Lizard's Tail

Saururus cernuus

Oklahoma Biological Survey

Lizard's Tail is a plant usually seen in marshes, although it also grows along the edges of ponds and streams.

Lizard's Tail gets its name from its flower stalk, which somewhat resembles a lizard's tail. Many tiny white flowers make up a raceme. A raceme is a group of flowers in a long narrow column. Lizard's Tail racemes grow up to six inches long, and droop from a stalk which is three inches long.

Lizard's Tail leaves are heart-shaped, about five inches long, and dark green.

This plant can grow up to five feet tall, but much of the plant will be underwater.

Lizard's Tail has hairy stems above the water line, but it also has stems you can't see. These stems are called rhizomes, and they aren't just underwater, they're also under the mud. Rhizomes can grow sideways and send up new plants.

Huntley Meadows Park

Because Lizard's Tail has rhizomes, it can be seen in dense colonies. A Lizard's Tail colony is many plants close together, some of which grow from the same rhizomes. Sometimes this makes it hard for other plants to grow in the same area.

Lizard's Tail is a perennial, so even though the parts of the plant you can see die in the Winter, the rhizomes stay alive and send up new plants in the Spring.

Lizard's Tail blooms from June to September.

Mark Moran

Lizard's Tail is a favorite food of turtles, which eat the leaves. Bees and flies visit flowers for nectar.

Lizard's Tail is an important plant as cover and shelter, and as a place for egg-laying. Many fish, frogs, salamanders, crayfish, turtles, snakes, and aquatic insects hide among the stems underwater. Above the water line, insects and spiders crawl around on the stems and leaves. Dragonflies, frogs, salamanders, and many other animals will lay eggs on, around, or inside Lizard's Tail stems. Muskrats, Beaver, Raccoons, ducks, geese, and other larger animals can move around a pond or marsh without being seen if there is a lot of Lizard's Tail.

Additional Media

Description
Type
Credit
Common Snapping Turtle Eating Lizard's Tail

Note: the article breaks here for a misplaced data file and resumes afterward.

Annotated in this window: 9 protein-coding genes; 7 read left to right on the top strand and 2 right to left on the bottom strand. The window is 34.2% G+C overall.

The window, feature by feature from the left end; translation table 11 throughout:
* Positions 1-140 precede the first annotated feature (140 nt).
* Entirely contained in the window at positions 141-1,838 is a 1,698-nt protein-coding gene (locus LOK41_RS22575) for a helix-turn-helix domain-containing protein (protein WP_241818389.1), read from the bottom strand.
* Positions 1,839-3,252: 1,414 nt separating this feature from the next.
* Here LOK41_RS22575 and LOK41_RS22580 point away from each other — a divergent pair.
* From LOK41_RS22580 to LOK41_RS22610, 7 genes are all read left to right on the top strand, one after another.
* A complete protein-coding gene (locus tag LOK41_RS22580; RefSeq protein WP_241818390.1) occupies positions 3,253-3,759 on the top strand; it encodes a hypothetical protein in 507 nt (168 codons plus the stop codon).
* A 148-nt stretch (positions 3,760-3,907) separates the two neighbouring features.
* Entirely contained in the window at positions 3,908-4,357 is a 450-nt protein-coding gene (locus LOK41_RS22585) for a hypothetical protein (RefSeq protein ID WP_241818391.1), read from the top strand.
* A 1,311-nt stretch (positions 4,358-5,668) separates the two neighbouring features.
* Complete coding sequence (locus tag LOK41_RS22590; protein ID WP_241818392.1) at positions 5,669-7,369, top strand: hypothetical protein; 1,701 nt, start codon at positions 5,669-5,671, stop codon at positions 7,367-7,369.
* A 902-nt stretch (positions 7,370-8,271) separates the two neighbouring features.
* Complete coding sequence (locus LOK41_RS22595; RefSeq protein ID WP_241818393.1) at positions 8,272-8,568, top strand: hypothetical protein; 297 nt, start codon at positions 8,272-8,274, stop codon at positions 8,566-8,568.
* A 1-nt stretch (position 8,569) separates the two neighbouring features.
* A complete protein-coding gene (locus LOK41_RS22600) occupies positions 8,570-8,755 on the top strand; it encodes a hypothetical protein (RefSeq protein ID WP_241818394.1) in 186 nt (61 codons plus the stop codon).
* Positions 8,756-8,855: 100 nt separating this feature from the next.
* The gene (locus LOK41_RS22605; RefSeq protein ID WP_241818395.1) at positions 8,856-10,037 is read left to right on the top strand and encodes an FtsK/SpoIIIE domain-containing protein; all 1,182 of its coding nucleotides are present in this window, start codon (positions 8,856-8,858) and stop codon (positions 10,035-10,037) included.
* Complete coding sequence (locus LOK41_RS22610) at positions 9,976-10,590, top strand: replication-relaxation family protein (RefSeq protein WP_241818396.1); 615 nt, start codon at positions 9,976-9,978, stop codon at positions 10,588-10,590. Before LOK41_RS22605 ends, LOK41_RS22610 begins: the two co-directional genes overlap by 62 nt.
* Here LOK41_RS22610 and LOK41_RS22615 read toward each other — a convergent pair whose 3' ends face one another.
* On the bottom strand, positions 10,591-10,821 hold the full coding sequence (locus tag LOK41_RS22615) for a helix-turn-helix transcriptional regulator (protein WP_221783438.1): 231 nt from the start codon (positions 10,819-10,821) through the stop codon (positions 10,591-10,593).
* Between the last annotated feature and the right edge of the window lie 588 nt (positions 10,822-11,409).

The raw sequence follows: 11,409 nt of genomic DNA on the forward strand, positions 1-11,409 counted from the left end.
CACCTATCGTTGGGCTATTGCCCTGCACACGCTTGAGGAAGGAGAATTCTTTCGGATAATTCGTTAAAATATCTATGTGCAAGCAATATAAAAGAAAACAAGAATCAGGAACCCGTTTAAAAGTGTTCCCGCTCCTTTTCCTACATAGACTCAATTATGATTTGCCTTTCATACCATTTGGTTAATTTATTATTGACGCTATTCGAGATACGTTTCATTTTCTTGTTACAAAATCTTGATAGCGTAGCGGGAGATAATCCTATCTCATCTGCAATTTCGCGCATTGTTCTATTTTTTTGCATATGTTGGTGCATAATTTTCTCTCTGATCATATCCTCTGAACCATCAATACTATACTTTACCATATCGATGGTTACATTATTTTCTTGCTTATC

Video
Mark Moran
Raccoon Using Lizard's Tail as Cover
Video
Phil Heine
Download Quicktime if you are unable to play video.

Relationships in Nature:

Animals Using as Food Source

Animals Using as Shelter

Associations With Other Plants

OTHER

Common Snapping Turtle

Common Yellowthroat

Common Cattail

Honey Bee Po

Eastern Painted Turtle

Green Darner

Yellow Pond Lily

Golden Northern Bumble Bee Po

Honey Bee

Muskrat

Common Duckweed

Dodder Pa

Golden Northern Bumble Bee

Northern Water Snake

Common Reed

Stagnant Pond Snail

Eastern Painted Turtle

Pickerelweed

Crane Fly

Spotted Salamander

Long-leaf Pondweed

Stagnant Pond Snail

Green Algae

Asian Tiger Mosquito

Hydrilla

Large Diving Beetle

American Sycamore

Raccoon

Black Willow

Wood Duck

Spotted Jewelweed

Canada Goose

Tussock Sedge

Crayfish

Dodder

Bluegill

Greater Bladderwort

Tesselated Darter

Marsh Bulrush

Freshwater Leech

Arrow Arum

Euglena

Swamp Rose Mallow

Southern Leopard Frog

Beaver

Eastern Mosquitofish

Relationship to Humans:

Lizard's Tail is sometimes considered a weed when it seems to "take over" a pond or stream. However, like most water plants, Lizard's Tail does very well some years, then makes way for other plants in later years. It is very valuable to wildlife, such as frogs, which help control insects and other pests.

SCIENTIFIC CLASSIFICATION

KINGDOM
Plant
DIVISION
Magnoliophyta
CLASS
Magnoliopsida
ORDER
Piperales
FAMILY
Saururaceae
GENUS
Saururus
SPECIES
Saururus cernuus

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